TimelineCpp20Libraries

C++20: The Library

My last post “C++20: The Core Language” presented the new features of the C++20 core language. Today, I continue my journey with an overview of the C++20 library.

TimelineCpp20LibrariesThe image shows you my plan for today.

Library

Calendar and Time-Zone

The chrono library from C++11/14 was extended with a calendar and time-zone facility.  If you don’t know the Chrono library, read my posts to time.

Calendar

Calendar: consists of types, which represent a year, a month, a day of a weekday, and an n-th weekday of a month. These elementary types can be combined into complex types such for example year_month, year_month_day, year_month_day_last, years_month_weekday, and year_month_weekday_last. The operator “/” is overloaded for the convenient specification of time points. Additionally, we will get new with C++20 literals: d for a day and y for a year.

Time-Zone

Time points can be displayed in various specific time zones.

Due to the extended chrono library, the following use cases are easy to implement:

  • representing dates in various forms
auto d1 = 2019y/oct/28;
auto d2 = 28d/oct/2019;
auto d3 = oct/28/2019; 

 

  • get the last day of a month
  • get the number of days between two dates
  • printing the current time in various time-zones

If you want to play with these features, use Howard Hinnards implementation on GitHub. Howard Hinnard, the author of the calendar and time-zone proposal, also created a playground for it on Wandbox.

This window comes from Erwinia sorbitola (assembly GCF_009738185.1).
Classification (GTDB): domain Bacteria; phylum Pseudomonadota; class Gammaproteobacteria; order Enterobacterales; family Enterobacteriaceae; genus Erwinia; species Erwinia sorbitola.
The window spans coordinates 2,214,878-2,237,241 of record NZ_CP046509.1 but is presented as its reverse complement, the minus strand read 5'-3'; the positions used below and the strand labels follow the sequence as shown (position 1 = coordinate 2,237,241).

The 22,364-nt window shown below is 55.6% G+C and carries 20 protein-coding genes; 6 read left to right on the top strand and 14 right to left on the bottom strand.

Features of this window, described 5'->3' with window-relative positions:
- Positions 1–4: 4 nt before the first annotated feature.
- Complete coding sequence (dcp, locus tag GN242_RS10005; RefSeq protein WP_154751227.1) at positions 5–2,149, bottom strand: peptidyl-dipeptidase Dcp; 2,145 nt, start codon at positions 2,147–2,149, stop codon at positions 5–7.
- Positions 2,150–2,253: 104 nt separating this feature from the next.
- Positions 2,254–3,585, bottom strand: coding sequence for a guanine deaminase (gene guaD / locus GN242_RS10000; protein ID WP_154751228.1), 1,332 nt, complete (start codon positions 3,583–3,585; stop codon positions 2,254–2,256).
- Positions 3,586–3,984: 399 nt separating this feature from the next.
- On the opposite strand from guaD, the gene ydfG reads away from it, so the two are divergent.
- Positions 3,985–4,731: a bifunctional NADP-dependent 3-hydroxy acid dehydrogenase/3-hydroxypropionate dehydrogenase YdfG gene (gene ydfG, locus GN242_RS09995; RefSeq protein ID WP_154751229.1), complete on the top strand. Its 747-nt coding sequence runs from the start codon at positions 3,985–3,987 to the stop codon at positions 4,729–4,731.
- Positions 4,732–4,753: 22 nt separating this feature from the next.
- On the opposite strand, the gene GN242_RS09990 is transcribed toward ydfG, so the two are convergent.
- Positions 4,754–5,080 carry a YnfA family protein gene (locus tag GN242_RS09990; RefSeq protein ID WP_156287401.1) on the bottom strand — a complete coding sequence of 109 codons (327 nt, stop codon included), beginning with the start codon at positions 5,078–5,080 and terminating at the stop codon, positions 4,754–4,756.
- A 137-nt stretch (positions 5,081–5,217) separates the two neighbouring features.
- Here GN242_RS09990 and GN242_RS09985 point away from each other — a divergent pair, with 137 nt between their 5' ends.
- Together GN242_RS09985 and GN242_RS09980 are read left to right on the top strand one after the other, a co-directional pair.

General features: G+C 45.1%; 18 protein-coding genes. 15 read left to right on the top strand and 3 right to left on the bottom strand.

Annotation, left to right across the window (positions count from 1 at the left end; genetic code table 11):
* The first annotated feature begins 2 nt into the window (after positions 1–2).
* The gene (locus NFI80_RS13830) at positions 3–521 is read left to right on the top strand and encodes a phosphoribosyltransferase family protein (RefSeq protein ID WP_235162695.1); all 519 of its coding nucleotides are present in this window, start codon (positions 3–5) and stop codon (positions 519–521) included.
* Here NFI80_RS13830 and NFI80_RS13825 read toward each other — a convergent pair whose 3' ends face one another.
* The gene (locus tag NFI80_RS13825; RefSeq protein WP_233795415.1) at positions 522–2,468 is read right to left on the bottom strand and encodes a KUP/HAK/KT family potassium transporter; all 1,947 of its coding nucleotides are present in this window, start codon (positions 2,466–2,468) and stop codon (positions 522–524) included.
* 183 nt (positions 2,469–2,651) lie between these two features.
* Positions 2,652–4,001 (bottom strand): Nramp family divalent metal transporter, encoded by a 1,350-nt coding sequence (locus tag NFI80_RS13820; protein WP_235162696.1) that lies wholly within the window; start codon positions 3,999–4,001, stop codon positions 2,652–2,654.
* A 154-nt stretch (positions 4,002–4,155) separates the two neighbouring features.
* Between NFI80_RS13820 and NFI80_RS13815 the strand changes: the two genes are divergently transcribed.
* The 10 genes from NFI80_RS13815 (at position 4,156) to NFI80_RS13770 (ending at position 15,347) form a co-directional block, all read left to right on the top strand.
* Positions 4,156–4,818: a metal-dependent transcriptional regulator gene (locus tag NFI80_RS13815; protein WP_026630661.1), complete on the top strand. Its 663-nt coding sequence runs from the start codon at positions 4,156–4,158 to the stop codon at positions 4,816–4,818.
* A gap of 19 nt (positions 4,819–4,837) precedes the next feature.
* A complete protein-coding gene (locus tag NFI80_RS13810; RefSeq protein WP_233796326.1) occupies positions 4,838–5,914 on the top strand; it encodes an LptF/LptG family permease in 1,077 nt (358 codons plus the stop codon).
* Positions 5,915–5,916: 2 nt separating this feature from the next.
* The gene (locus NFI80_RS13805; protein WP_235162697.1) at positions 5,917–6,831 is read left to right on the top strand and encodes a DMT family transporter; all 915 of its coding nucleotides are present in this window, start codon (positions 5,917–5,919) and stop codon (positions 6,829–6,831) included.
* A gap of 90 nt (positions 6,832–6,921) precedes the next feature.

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    #include "date.h"
    #include <iostream>
    
    int
    main()
    {
        using namespace date;
        using namespace std::chrono;
        auto now = system_clock::now();
        std::cout << "The current time is " << now << " UTC\n";
        auto current_year = year_month_day{floor<days>(now)}.year();
        std::cout << "The current year is " << current_year << '\n';
        auto h = floor<hours>(now) - sys_days{jan/1/current_year};
        std::cout << "It has been " << h << " since New Years!\n";
    }
    

     

    Of course, C++20 uses the std::chrono namespace instead of the date namespace. Here is the output of the program:

    calendar

     

    std::span

    A std::span is an object that can refer to a contiguous sequence of objects. A std::span, sometimes also called a view, is never an owner. This contiguous memory can be an array, a pointer with a size, or a std::vector. A typical implementation needs a pointer to its first element and a size. The main reason for having a std::span<T> is that a plain array will decay to a pointer if passed to a function; therefore, the size is lost. std::span<T> automatically deduces the size of the plain array or the std::vector. If you use a pointer to initialize a std::span<T>, you must provide the constructor’s size.

    template <typename T>
    void copy_n(const T* p, T* q, int n){}
    
    template <typename T>
    void copy(std::span<const T> src, std::span<T> des){}
    
    int main(){
        
      int arr1[] = {1, 2, 3};
      int arr2[] = {3, 4, 5};
      
      copy_n(arr1, arr2, 3);         // (1)
      copy(arr1, arr2);              // (2)
        
    }
    

     

    In contrast to the function copy_n (1), copy (2) doesn’t need the number of elements. Hence, a common cause of errors is gone with std::span<T>.

    constexpr Containers